Hope your Mother’s Day was speclal too!

Keller made me this necklace for Mother’s Day. “The U is because you love the Utes!” I’m awesome, so I wore it to church.

I looked down during the 3rd hour and noticed something.

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Boutique style burp cloth tutorial


  • Cloth diapers. I usually use the Gerber birdseye prefolds (be sure they’re prefolds…trust me on this one). They’re about $11 for a 6-pack at Target.
  • Fabric. You’ll need a piece at least 15″ X 6″. You could get 3 burp cloths out of one fat quarter.
  • Thread to match your fabric.
  • Bobbin wound with white thread.

Cut a 6″ strip of fabric.

Place your fabric right side up and put the diaper on top of it, lining up top edges. Make sure there’s some fabric showing on each side of the diaper.

Sew the diaper to the fabric, just inside of the serged/finished edge of the diaper.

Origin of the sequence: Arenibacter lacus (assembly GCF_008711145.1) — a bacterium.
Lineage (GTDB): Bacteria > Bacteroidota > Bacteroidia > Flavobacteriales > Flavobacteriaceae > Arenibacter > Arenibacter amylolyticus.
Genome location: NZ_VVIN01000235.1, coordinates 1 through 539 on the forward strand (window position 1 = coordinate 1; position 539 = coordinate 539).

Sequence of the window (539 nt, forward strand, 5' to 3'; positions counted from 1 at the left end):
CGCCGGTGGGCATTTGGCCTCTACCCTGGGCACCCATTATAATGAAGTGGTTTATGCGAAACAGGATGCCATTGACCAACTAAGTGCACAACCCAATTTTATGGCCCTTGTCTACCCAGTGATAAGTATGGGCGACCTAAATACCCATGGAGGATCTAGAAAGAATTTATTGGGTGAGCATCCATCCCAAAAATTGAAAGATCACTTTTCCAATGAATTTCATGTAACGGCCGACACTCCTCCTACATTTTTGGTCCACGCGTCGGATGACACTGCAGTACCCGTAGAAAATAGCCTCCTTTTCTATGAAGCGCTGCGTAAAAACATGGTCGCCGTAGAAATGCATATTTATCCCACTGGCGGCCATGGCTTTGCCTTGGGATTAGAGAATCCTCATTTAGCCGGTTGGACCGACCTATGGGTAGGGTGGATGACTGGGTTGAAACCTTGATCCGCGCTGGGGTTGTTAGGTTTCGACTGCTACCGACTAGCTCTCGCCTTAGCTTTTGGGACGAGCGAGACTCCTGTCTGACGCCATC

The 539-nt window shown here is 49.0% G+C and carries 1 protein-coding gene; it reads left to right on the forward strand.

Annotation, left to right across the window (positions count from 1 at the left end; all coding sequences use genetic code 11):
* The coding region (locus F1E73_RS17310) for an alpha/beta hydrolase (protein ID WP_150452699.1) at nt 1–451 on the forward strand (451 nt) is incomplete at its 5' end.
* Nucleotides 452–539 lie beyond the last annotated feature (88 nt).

Trim your fabric so there’s about 1/2″ beyond the diaper on both edges.

Open the fabric and diaper and press. I like to press it flat and then fold the fabric up onto the diaper and crease the seam nicely.

Fold under about 1/4″ on the top/long edge of fabric. Press.

Fold under the 1/2″ overhang on both sides and press.

Pin. Use A LOT of pins. You don’t want anything slipping.

Top stitch, very close to the edge. I’m not sure where the line is between edge stitching and top stitching, but this could be it. You’re going to want to top stitch the bottom (where you originally sewed the diaper to the fabric) last.

See why we used a white bobbin? Think how ugly this would have looked with a black bobbin!

You’re done! Now go make a onesie to match!

If you want to make the kind with a strip of fabric down the middle, here’s a great tute for them. You can easily leave the ribbon off and just top stitch the edges, if you want them to be more “manly”.